You can’t always get what you want

As the song goes, you can’t always get what you want. And based on an Ipsos Mori poll reported yesterday in the Evening Standard, either the British public or Conservative Party members will go home disappointed when David Cameron eventually steps down.

The poll found the public want Boris Johnson to be Conservative leader when David Cameron steps down, which will happen at some point before 2020. But the Conservative Party want George Osborne to lead them into the next General Election.

As poll results go, this one’s pretty unsurprising. It shows the ubiquitous appeal of BoJo, and also the stranglehold that Osborne has over the Conservative Party machinery – a grip cultivated over a decade of manoeuvring and positioning his allies. But it does show the Tories face some difficult questions when Mr Cameron decides to call it day – and suggests the Party might be better served if he goes sooner rather than later.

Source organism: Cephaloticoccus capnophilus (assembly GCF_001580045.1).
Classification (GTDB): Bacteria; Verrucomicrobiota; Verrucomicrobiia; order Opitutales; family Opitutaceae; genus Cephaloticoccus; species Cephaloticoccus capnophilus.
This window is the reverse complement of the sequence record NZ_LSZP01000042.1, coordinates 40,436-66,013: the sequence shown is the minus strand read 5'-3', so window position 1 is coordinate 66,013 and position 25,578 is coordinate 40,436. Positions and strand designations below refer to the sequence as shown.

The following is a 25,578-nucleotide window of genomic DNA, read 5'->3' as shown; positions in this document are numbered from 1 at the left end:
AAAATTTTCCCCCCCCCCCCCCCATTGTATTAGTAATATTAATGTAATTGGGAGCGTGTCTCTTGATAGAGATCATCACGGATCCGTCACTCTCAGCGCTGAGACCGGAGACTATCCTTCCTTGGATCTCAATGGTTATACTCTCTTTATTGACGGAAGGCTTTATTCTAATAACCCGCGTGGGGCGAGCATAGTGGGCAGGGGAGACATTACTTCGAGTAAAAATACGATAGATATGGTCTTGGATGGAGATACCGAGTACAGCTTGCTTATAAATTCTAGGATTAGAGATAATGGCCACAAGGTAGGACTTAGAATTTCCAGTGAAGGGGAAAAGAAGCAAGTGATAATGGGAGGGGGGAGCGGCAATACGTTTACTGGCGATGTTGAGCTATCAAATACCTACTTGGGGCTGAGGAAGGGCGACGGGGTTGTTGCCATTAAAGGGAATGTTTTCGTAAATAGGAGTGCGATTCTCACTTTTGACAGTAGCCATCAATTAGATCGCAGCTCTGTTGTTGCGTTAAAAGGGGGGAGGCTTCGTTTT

The Conservative leadership picture is getting pretty crowded. Nicky Morgan, the Education Secretary, is the latest to throw her hat in the ring. Theresa May has long been considered one if not the principal rival to George Osborne. The likes of Michael Gove (unlikely given his fractious relationship with teachers while Education Secretary) and Sajid Javid have been touted as possible candidates. And let’s not forget it wasn’t too many years ago that Health Secretary Jeremy Hunt was mentioned in these conversations.

In many ways it’s something of a moot point. Barring economic calamity, the Chancellor remains well placed to capitalise on his years of preparation. He’s clearly the heir apparent, most recently doing the statesman-thing in China (where he was tactfully deflecting questions about how he appeared prime ministerial). And, as things stand, the next Conservative leader will face off against Jeremy Corbyn, who at present is struggling in the polls.

But the Conservatives will have learnt the lessons of the Labour leadership battle, and will be keen to avoid any fractious contest of their own. They’ll also be keenly aware of the need of the next leader to win the support of the public – particularly if it’s not Mr Johnson. So while people are talking about David Cameron maybe standing down in 2018 or 2019, don’t be surprised if it might be a little bit earlier.